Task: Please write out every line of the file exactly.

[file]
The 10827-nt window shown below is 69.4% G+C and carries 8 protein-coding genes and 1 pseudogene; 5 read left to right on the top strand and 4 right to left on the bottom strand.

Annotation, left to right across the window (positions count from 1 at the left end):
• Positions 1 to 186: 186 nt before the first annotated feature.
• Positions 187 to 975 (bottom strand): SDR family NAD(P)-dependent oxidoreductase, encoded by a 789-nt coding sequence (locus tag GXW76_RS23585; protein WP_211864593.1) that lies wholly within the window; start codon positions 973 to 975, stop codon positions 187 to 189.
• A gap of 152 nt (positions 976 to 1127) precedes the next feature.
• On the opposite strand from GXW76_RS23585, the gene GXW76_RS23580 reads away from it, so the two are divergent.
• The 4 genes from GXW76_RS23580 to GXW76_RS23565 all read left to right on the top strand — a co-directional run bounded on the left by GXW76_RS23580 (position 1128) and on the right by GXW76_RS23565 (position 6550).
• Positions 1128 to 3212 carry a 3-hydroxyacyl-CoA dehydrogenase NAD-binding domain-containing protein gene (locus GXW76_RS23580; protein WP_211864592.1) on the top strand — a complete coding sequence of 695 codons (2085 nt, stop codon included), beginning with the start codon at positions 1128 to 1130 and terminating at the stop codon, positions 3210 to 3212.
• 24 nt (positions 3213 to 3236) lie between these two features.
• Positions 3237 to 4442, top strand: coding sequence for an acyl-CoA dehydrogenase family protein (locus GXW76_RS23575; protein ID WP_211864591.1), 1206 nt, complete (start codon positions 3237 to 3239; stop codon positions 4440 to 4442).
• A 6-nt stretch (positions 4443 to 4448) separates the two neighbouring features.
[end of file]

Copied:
The 10827-nt window shown below is 69.4% G+C and carries 8 protein-coding genes and 1 pseudogene; 5 read left to right on the top strand and 4 right to left on the bottom strand.

Annotation, left to right across the window (positions count from 1 at the left end):
• Positions 1 to 186: 186 nt before the first annotated feature.
• Positions 187 to 975 (bottom strand): SDR family NAD(P)-dependent oxidoreductase, encoded by a 789-nt coding sequence (locus tag GXW76_RS23585; protein WP_211864593.1) that lies wholly within the window; start codon positions 973 to 975, stop codon positions 187 to 189.
• A gap of 152 nt (positions 976 to 1127) precedes the next feature.
• On the opposite strand from GXW76_RS23585, the gene GXW76_RS23580 reads away from it, so the two are divergent.
• The 4 genes from GXW76_RS23580 to GXW76_RS23565 all read left to right on the top strand — a co-directional run bounded on the left by GXW76_RS23580 (position 1128) and on the right by GXW76_RS23565 (position 6550).
• Positions 1128 to 3212 carry a 3-hydroxyacyl-CoA dehydrogenase NAD-binding domain-containing protein gene (locus GXW76_RS23580; protein WP_211864592.1) on the top strand — a complete coding sequence of 695 codons (2085 nt, stop codon included), beginning with the start codon at positions 1128 to 1130 and terminating at the stop codon, positions 3210 to 3212.
• 24 nt (positions 3213 to 3236) lie between these two features.
• Positions 3237 to 4442, top strand: coding sequence for an acyl-CoA dehydrogenase family protein (locus GXW76_RS23575; protein ID WP_211864591.1), 1206 nt, complete (start codon positions 3237 to 3239; stop codon positions 4440 to 4442).
• A 6-nt stretch (positions 4443 to 4448) separates the two neighbouring features.